Sentiment, Volume, Seasonality: Putting it All Together
New insights from our intraday U.S. stocks analyst
by Jordan Kotick
Updated: May 24, 2018
When you're looking at the stock market from an intraday perspective, you have to juggle multiple indicators very fast. For tips on how to do it, ElliottWaveTV sat down with Robert Kelley, editor of our U.S. Intraday Stocks Pro Service.
Dana: Hi, I'm Dana Weeks, and I'm back today with Robert Kelley, Elliott Wave International's Editor of the US Stocks Intraday Pro Service. Hi Robert.
Robert: Hi Dana, good to talk to you again.
Dana: You as well. So to start off, you use multiple indicators. Let's take a look a breadth and volume. Can you walk me through these?
Robert: Sure, my favorite breadth indicator is the Advance-Decline Line, and it keeps a tally of the net number of stocks that are up or down on the day of the New York Stock Exchange. One of the things I look for there is a bullish or a bearish divergence. Volume, I think is most helpful when you see it really surge. Sometimes, usually at significant bottoms you will see a big volume surge. A volume spike, so I look for that and of course if it's a big market move, like an advance and volume is surging that supports the idea that there's probably going to be, is probably going to continue.
Dana: And how does volume look at the top?
Robert: Typically I've seen it diminish at certain tops. It's more helpful at bottoms I would say. But tops, usually it's more of a rolling top or as opposed of bottoms which are spikes. So the volume at the top is not quite as helpful as it is at the bottom.
Dana: And Robert, what about sentiment and volatility?
Robert: Well, you know I do an Intraday service and one of the things I watch closely is the put-call ratios during the day generated by the Chicago Board Options Exchange, and one of the things I'll really look for there is a reading that's kind of extreme. For example, recently I had, we had a day where the market was advancing pretty significantly, and the put-call ratio that day I think was higher than it was the day before on a down day. And that was a signal to me that traders are bearish, they're fighting this rally and that's a bullish sign. I reported that to my subscribers and the market continued to rally from there. So that's an example of how short-term sentiment can be used. Volatility is another great indicator and one of the biggest things I look for there is when volatility is not confirming the move in the stock market. So, if the stock market is making a new short-term low, and volatility is not making a new extreme in this case to be a new high, that's often a signal that the move is not going to be sustained and quite often will be reversed. So, volatility is a good indicator to look for with divergences.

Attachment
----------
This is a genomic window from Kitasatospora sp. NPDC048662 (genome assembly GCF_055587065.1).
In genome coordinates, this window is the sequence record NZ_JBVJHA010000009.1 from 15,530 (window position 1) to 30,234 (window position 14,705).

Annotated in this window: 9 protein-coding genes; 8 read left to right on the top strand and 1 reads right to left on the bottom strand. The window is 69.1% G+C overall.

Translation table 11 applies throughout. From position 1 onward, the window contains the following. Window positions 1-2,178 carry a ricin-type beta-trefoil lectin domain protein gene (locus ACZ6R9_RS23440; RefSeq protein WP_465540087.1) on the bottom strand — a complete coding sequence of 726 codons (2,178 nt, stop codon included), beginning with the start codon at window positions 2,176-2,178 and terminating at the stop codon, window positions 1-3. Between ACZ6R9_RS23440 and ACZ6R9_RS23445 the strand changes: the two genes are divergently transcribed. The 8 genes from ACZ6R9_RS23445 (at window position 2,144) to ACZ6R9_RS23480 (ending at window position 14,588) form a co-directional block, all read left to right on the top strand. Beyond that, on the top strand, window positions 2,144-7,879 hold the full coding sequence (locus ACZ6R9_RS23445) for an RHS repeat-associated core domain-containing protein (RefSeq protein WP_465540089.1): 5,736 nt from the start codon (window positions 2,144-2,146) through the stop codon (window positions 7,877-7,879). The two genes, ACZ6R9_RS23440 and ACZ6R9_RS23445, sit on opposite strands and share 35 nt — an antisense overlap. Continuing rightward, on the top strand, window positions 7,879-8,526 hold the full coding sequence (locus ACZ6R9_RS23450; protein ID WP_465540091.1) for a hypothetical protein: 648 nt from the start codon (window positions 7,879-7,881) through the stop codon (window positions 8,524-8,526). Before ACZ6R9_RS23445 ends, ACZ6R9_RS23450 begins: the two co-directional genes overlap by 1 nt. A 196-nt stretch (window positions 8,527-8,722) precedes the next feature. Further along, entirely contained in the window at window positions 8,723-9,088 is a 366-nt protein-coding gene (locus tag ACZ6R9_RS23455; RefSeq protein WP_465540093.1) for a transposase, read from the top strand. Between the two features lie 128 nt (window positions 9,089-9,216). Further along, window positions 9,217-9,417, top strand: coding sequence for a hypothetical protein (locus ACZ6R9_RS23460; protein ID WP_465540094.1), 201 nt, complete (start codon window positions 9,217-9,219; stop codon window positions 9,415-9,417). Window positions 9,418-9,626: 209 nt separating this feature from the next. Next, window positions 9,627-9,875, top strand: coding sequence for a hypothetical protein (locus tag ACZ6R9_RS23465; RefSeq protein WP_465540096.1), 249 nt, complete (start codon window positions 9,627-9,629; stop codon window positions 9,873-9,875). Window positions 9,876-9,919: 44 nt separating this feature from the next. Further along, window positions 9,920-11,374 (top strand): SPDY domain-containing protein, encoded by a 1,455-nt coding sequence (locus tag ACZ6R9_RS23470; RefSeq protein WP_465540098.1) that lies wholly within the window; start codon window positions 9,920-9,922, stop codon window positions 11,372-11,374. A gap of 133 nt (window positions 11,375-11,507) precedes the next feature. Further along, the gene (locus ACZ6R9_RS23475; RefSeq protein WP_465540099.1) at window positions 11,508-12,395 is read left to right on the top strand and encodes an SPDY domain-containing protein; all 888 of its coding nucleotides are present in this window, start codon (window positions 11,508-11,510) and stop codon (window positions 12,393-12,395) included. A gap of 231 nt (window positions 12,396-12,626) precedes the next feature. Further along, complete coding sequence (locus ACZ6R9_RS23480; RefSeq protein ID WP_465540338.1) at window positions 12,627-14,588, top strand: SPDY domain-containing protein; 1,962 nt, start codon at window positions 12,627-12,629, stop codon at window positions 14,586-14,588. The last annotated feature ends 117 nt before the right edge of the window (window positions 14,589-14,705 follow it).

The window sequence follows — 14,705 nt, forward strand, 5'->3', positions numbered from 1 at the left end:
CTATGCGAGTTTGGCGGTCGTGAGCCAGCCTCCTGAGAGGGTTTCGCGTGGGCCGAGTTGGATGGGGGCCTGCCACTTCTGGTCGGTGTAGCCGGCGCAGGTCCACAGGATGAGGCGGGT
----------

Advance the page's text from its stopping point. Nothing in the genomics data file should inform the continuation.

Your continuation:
Dana: Robert, that's a lot of information. How do you put all that together?
Robert: Yes, basically what you look for is when one of these indicators is really showing an extreme or a big divergence and so normally you won't see that all the time. It happens occasionally and when you see those extremes or those divergences, that's when you can really have confidence hopefully in your wave count. If you're trading can use that to put on a position or take off a position. So yeah, you just look for the things that are standing out when they happen to come along to enhance your confidence level in the wave count.
Dana: Robert, are there any seasonal patterns that you're watching as we approach the second half of the calendar year?
Robert: Well basically, the seasonal pressure is going to be up until, throughout the summer. Of course seasonals are not something you can count on and use as a blueprint for where the market is going, it's a tendency that you add to your other forecast, your other tools. We could see a slowdown of activity later in the summer. Typically there's a seasonal peak in early September and volatility picks up and we have a seasonal down pressure into October. One of the sectors you're going to look at for possibly being a leading indicator is the tech sector. It tends to be more volatile. If we see that sector start to get more volatile in September, that will be a good sign probably that the overall market is going to do the same also.
Dana: Robert, I know you've got a lot on your plate, so I just want to thank you for taking out some time in your day to chat with me.
Robert: All right Dana, thanks. Good talking to you too.
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